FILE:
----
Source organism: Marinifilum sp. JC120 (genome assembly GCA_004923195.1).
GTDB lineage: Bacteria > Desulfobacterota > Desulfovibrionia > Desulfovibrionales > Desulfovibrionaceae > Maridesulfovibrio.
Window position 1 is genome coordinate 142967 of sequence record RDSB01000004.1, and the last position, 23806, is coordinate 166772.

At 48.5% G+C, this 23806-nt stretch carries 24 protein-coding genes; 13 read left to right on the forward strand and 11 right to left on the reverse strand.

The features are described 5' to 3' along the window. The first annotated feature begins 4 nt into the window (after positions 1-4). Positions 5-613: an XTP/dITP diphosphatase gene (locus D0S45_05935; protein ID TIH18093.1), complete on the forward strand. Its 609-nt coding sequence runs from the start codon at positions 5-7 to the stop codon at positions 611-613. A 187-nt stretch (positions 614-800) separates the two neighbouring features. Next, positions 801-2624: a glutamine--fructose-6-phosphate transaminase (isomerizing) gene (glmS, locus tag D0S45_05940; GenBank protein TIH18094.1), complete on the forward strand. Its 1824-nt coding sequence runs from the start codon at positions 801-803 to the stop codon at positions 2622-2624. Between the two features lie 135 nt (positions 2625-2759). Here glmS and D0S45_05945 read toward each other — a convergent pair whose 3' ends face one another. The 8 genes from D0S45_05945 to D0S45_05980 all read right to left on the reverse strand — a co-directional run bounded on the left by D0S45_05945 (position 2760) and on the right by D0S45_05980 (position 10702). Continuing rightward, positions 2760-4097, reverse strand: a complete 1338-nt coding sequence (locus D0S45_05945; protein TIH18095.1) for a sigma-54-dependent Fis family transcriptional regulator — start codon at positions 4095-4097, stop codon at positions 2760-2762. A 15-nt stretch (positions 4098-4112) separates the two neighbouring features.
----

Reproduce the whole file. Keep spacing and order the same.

Source organism: Marinifilum sp. JC120 (genome assembly GCA_004923195.1).
GTDB lineage: Bacteria > Desulfobacterota > Desulfovibrionia > Desulfovibrionales > Desulfovibrionaceae > Maridesulfovibrio.
Window position 1 is genome coordinate 142967 of sequence record RDSB01000004.1, and the last position, 23806, is coordinate 166772.

At 48.5% G+C, this 23806-nt stretch carries 24 protein-coding genes; 13 read left to right on the forward strand and 11 right to left on the reverse strand.

The features are described 5' to 3' along the window. The first annotated feature begins 4 nt into the window (after positions 1-4). Positions 5-613: an XTP/dITP diphosphatase gene (locus D0S45_05935; protein ID TIH18093.1), complete on the forward strand. Its 609-nt coding sequence runs from the start codon at positions 5-7 to the stop codon at positions 611-613. A 187-nt stretch (positions 614-800) separates the two neighbouring features. Next, positions 801-2624: a glutamine--fructose-6-phosphate transaminase (isomerizing) gene (glmS, locus tag D0S45_05940; GenBank protein TIH18094.1), complete on the forward strand. Its 1824-nt coding sequence runs from the start codon at positions 801-803 to the stop codon at positions 2622-2624. Between the two features lie 135 nt (positions 2625-2759). Here glmS and D0S45_05945 read toward each other — a convergent pair whose 3' ends face one another. The 8 genes from D0S45_05945 to D0S45_05980 all read right to left on the reverse strand — a co-directional run bounded on the left by D0S45_05945 (position 2760) and on the right by D0S45_05980 (position 10702). Continuing rightward, positions 2760-4097, reverse strand: a complete 1338-nt coding sequence (locus D0S45_05945; protein TIH18095.1) for a sigma-54-dependent Fis family transcriptional regulator — start codon at positions 4095-4097, stop codon at positions 2760-2762. A 15-nt stretch (positions 4098-4112) separates the two neighbouring features.